Posted Dec 18, 2019 by Martin Armstrong
On December 3, 1972, Brown University wrote to the president concerning the climate changing back to a potential Ice Age. Because our models have been divided by time, it is much easier to distinguish short-term changes in trend from the long-term.
What is fascinating is that even a decade of rising temperatures leads people to proclaim global warming. When you have five years of declining temperatures, they live in denial and proclaim the rising volatility is indicative of global warming. They offer no evidence of that because there is none. What we show is that climate has always changed and the next solar cycle points to the lowest in hundreds of years. The major broader trend is toward global cooling, which is far more dangerous for this is when crops fail and disease rises.
Certainly, we must be concerned that the rising level of activity in volcanic eruptions could lead to a volcanic winter and that would be very bad in the years ahead. If we see a major eruption on the level of 6+, you better start buying canned goods for the future for two of these events, even a year apart, would seriously cool the planet.
We have to look at climate data not just on a year to year basis. That is like looking at the Dow Jones Industrials for 10 days and then trying to forecast the long-term trend.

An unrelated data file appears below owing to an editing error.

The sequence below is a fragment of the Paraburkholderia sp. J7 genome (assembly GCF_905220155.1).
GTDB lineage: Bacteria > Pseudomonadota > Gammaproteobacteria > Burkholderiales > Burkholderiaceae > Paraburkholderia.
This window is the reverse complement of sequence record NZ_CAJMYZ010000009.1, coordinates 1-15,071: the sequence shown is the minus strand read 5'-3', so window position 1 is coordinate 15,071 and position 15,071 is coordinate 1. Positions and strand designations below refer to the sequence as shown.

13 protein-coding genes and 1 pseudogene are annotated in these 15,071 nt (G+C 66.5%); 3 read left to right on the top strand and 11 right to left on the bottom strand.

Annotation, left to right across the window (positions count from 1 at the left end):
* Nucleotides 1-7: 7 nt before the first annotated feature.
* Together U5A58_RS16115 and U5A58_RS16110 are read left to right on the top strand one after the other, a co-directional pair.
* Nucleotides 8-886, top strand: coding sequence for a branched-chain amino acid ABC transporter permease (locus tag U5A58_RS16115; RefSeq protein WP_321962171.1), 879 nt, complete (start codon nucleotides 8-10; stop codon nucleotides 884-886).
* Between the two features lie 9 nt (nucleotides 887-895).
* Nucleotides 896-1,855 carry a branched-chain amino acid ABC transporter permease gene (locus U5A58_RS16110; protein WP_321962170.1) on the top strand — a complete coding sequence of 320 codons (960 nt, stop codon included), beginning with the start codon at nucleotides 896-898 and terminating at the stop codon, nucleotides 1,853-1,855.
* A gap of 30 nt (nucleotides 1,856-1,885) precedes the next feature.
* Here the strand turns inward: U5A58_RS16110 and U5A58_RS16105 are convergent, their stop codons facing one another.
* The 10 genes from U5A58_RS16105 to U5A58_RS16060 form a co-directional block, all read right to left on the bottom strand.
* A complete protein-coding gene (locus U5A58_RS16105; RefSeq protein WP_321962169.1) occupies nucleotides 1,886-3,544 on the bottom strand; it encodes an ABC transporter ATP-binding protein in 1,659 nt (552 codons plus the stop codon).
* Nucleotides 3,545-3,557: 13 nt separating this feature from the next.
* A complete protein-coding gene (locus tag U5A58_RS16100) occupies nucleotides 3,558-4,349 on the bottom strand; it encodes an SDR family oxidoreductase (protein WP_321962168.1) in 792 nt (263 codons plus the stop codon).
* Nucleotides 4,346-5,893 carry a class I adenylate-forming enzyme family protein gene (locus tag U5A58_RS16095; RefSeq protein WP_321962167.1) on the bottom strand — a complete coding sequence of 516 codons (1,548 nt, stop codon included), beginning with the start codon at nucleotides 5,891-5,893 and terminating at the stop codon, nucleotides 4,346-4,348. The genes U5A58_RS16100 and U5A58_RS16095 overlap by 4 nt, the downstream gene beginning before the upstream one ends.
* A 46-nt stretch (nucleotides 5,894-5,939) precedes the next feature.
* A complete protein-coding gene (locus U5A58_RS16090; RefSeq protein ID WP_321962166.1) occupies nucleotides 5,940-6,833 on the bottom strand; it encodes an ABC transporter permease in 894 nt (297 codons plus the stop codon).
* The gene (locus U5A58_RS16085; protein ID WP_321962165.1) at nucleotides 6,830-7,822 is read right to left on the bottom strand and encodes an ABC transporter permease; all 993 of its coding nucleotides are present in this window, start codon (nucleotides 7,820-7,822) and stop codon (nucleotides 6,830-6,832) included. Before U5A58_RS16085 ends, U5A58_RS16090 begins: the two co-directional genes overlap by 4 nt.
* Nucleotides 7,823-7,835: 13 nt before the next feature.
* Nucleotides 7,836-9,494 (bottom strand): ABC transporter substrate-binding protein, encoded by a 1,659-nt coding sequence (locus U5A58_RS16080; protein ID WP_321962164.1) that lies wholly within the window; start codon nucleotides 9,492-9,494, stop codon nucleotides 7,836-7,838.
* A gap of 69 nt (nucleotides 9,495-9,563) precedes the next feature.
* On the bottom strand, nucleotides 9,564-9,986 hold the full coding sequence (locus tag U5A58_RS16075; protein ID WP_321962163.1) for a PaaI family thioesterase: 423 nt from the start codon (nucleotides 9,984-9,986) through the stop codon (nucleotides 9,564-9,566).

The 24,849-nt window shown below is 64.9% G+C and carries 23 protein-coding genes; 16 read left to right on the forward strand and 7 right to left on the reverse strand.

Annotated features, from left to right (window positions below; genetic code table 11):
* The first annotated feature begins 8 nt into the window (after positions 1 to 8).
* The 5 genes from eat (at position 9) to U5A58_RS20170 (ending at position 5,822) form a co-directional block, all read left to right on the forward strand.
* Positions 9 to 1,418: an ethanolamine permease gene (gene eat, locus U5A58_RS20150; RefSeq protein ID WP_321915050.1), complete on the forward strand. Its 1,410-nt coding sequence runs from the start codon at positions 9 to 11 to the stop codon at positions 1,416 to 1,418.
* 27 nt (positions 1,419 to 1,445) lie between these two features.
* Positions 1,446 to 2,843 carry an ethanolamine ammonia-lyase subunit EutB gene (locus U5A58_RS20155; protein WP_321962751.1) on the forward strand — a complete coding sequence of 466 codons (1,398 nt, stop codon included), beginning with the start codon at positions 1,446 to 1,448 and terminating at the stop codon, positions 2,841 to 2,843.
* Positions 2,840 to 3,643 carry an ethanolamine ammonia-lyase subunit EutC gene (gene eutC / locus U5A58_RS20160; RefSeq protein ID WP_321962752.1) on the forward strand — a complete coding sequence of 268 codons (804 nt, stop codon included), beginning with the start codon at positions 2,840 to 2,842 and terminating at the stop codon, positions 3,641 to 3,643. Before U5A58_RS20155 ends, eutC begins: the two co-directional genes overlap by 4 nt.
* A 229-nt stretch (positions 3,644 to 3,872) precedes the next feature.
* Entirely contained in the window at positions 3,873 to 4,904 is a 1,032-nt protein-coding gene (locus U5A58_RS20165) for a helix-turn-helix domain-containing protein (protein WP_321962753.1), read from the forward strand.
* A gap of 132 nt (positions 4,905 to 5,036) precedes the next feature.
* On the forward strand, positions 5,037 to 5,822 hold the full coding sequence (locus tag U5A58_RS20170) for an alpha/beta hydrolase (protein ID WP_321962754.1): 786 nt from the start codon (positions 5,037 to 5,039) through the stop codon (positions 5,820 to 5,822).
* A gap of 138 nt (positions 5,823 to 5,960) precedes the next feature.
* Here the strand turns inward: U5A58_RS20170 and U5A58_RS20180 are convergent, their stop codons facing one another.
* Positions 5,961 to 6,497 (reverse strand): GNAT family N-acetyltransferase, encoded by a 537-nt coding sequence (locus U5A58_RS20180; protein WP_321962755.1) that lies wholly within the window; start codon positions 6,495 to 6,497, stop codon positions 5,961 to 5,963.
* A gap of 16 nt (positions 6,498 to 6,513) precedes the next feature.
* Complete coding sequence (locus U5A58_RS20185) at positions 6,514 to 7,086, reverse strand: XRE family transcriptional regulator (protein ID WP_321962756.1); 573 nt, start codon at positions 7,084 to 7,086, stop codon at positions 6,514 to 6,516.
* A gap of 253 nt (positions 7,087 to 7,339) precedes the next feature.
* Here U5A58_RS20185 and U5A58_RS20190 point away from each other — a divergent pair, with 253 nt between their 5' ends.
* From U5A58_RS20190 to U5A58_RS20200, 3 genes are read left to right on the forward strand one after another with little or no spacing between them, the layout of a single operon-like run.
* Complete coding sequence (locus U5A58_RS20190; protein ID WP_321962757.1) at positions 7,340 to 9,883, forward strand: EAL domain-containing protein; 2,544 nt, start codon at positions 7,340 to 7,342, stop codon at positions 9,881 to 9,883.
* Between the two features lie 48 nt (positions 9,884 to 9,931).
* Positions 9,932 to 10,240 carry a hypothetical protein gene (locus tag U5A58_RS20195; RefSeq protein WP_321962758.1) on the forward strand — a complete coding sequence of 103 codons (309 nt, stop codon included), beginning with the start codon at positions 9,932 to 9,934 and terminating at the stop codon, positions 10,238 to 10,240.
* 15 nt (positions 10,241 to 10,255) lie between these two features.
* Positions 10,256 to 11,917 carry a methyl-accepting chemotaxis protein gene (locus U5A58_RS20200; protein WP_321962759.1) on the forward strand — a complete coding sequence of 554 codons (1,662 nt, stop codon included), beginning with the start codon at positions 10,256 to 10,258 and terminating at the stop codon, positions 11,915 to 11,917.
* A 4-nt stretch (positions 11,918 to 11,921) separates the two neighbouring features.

The major trend on a broader basis is moving toward a steep cooling trend. The few years that saw rising temperatures were nothing more than a three-day reaction in market terms on a daily chart.
The major concern remains the broader long-term trend. The activists are trying to use the climate to force socialism down the throats of society to take over the global economy. That agenda has been sold so well that they have distracted society from the real climate threat that is unfolding before our eyes. They keep pretending that this is part of CO2 and global warming entirely caused by humans. The planet has been going through these changes long before humans ever existed.
Tags: Climate Change, Global Cooling